Fear is a powerful motivator. It has been used in the past to start wars, persuade kids to study at school and of course, sell life insurance.
But now GM appears to be gearing up to use the fear of running out of electricity to give the extended-range 2011 Chevrolet Volt a competitive edge over purely electric cars.
In a move which will not improve the company image among many electric vehicle advocates, GM has applied to trademark “range anxiety” in order to promote “public awareness of electric vehicle capabilities”.
If granted trademark status, range anxiety could be used exclusively by GM to compare the 2011 Chevrolet Volt to pure electric vehicles, such as the 2011 Nissan Leaf.
First 2011 Chevrolet Volt built on production tooling at Detroit Hamtramck plant, March 31, 2010Enlarge Photo
In what may be a counter productive move for GM, we think that the 2011 Volt advertising campaigns will use the fear of being stranded to sell the extended-range car.
And while the 2011 Volt will travel several hundred miles powered by electricity generated by the on-board gasoline-powered generator, cars like the 2011 Nissan Leaf will travel at least 100 miles per charge of electricity.
Listening to Joel Ewanick, GM’s head of U.S. marketing, you would be forgiven for thinking pure electric vehicles would lead to stranded cars on every freeway in the country.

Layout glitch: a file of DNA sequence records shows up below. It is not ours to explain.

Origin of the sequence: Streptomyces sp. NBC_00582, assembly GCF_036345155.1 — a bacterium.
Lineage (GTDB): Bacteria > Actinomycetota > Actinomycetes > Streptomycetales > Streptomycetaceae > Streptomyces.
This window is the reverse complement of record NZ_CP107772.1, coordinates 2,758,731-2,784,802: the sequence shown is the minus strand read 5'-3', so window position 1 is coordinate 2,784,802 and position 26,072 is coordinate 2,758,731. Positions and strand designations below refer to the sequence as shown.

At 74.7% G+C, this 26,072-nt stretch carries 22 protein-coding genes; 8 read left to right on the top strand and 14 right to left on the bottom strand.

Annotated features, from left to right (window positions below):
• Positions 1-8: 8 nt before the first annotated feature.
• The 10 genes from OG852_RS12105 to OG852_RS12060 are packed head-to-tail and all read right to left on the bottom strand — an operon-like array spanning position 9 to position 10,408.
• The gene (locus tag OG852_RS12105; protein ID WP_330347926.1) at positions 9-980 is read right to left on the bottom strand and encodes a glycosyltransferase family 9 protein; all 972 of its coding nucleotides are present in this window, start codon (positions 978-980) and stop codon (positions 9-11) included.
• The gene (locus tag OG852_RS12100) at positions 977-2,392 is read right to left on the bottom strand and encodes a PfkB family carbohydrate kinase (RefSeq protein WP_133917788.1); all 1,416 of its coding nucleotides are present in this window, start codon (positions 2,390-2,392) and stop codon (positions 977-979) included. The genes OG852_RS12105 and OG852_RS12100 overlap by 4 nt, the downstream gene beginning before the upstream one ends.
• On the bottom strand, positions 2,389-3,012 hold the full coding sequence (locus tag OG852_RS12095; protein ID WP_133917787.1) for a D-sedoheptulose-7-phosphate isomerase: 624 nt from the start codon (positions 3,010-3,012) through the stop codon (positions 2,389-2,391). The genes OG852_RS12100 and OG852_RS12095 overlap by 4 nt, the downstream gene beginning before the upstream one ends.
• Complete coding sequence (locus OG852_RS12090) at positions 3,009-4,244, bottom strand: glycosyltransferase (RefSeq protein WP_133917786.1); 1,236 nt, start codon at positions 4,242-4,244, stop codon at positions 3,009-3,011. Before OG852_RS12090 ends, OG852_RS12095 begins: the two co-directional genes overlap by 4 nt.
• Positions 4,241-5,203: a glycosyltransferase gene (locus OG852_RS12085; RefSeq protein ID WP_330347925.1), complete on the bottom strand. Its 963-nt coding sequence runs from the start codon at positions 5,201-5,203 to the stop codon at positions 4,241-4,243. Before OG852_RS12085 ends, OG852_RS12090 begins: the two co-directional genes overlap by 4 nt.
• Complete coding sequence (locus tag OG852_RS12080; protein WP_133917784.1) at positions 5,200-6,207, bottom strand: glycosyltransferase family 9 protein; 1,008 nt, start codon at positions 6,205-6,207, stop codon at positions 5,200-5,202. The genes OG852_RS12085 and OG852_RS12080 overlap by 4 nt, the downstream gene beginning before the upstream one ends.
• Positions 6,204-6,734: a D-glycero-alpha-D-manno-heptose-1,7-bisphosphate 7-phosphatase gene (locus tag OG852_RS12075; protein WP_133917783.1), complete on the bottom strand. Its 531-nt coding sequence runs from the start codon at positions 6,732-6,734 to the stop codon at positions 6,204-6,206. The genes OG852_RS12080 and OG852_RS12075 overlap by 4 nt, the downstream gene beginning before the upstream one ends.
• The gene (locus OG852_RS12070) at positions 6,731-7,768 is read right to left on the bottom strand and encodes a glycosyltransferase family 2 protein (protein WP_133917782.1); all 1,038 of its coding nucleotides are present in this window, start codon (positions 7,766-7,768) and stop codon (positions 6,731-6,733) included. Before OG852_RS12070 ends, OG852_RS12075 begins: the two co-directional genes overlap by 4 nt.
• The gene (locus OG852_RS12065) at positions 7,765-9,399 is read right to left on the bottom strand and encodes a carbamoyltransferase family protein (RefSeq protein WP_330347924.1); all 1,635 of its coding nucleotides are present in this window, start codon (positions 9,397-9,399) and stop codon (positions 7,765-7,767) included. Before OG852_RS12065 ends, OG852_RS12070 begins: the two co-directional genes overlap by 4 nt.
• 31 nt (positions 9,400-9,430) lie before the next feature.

“It’s something we call ‘range anxiety,’ and it’s real. We’re going to position this as a car first and electric second...people do not want to be stranded on the way home from work.”
The argument is futile, when most commutes in America are less than 40 miles per day.
Either the 2011 Chevrolet Volt range is less than GM would like to admit, or the advertising campaign could cost GM future customers.
We think a better way to sell the 2011 Chevrolet Volt would be to highlight the car’s ability to drive long distance weekend trips using gasoline, while providing near zero emissions daily travel during the week.
In contrast to scaring drivers that electric vehicles won’t provide reliable enough to operate without a backup generator, Nissan’s approach to range anxiety seems to be over engineering. In our experience with the car, the 2011 Nissan Leaf reliably has a range of at least 100 miles per charge.
Providing reliable, consistent performance and estimating a maximum range well below what the vehicle is really capable of is surely a better way to sell a car than scaring customers into believing not buying a particular product will leave them stranded.
To quote StarTrek’s interminable Mr. Scott, “A good engineer is always a wee bit conservative, at least on paper”.